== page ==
Today, Citizen Power Institute, a think tank run by Citizen Power Initiatives for China, launches its research monograph Report on Rare Earths in China. The report is authored by the Institute’s advisor and well-known environmental scientist Dr. Wang Weiluo. A number of members of the organization took part in the project.

Report Summary
Rare earth elements are crucial to the modern society for producing electronic devices. China was once the dominant country in the rare earth market by controlling more than 90% of the world’s rare earth production. However, the report by Wang Weiluo offers his insight on the history and reason behind the downfall of China’s rare earth status on the international stage, and how its strategy might fail to win the trade war against the U.S.
Deng Xiaoping famously said in 1992 that “Middle East has its oil, China has its rare earth”, recognizing the importance of rare earth to China’s future. According to the State Council Information Office, about 23% of global reserves are in China by the date June 2012, and more than 90% of global rare earth production supply. Besides the abundance of resources, its low cost of labor and loose environmental regulations on mining played an important role in helping China to surpass its competitors. The world relies heavily on the export of China’s rare earth products for automotives, high technology devices and defense etc. While China intents to use restriction on rare earths export as a leverage in the trade war with the U.S., its internal issues on rare earths should not be ignored.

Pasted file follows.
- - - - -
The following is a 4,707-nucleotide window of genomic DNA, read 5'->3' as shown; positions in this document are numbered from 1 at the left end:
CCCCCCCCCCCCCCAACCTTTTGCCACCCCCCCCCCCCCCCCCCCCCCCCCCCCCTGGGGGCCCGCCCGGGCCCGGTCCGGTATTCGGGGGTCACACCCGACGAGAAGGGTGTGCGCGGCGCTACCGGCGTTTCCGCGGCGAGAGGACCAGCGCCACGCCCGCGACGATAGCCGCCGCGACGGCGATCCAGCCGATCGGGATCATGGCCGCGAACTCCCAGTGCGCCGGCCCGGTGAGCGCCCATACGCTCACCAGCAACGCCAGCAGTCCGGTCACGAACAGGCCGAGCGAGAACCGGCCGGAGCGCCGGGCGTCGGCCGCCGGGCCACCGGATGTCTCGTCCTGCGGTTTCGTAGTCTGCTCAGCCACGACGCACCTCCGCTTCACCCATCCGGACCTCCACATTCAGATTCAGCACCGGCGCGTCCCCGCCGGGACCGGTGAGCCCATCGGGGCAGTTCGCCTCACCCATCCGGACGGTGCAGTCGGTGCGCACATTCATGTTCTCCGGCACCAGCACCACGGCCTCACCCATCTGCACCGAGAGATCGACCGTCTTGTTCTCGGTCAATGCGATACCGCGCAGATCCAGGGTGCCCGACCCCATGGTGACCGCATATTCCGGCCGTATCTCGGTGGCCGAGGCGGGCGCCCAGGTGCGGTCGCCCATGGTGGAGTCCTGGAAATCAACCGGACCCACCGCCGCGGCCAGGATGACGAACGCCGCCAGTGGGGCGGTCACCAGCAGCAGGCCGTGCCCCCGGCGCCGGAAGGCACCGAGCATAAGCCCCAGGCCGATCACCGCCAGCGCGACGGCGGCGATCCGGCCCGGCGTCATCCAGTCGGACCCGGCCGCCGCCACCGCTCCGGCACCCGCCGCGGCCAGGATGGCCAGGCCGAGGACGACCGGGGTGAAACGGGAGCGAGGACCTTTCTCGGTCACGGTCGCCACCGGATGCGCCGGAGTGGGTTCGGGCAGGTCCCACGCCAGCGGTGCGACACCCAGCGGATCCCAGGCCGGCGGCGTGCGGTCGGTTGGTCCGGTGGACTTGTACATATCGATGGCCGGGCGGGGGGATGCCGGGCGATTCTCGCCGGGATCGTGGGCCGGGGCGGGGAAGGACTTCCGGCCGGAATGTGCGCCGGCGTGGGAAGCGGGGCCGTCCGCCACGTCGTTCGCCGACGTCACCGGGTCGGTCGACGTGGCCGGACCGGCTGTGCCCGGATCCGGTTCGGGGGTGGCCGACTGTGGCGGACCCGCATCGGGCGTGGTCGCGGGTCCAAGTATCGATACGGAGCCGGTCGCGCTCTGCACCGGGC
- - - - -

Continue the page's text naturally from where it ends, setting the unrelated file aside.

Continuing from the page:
The government controls the investment and production quantity of rare earths, after consolidating all rare earth enterprises into six big state-owned enterprises such as Northern and Southern Rare Earth Groups, led to a later national wide aggressive mining style and caused a massive surplus in supply. Professor Xu Guangxian, “The Father of Chinese Rare Earths Chemistry”, was mentioned in the report as the first person suggested that the rare earth resources could be exhausted within 30 years in 2005. Furthermore, the environment in China took a big hit due to years of paying no attention to the ecological damage from excessive mining and the byproducts like waters of the tailing ponds are extremely toxic and can be radioactive. An enormous price has to pay to manage and repair the environment from destructive development of rare earth resources in China.
China believes the restriction on rare earth export would create a huge impact on the U.S., but that would probably only cause a short term economy suffering when the U.S. can look for rare earths import from some other countries. Besides, recycling rare earth metals or finding new alternative resources can also challenge China’s decision. Wang Weiluo’s report provides the rise and fall of using rare earth as strategic resources in China with explicit details, as well as the serious damages of China’s ecological environment brought by the development of rare earths.
This report can be obtained here: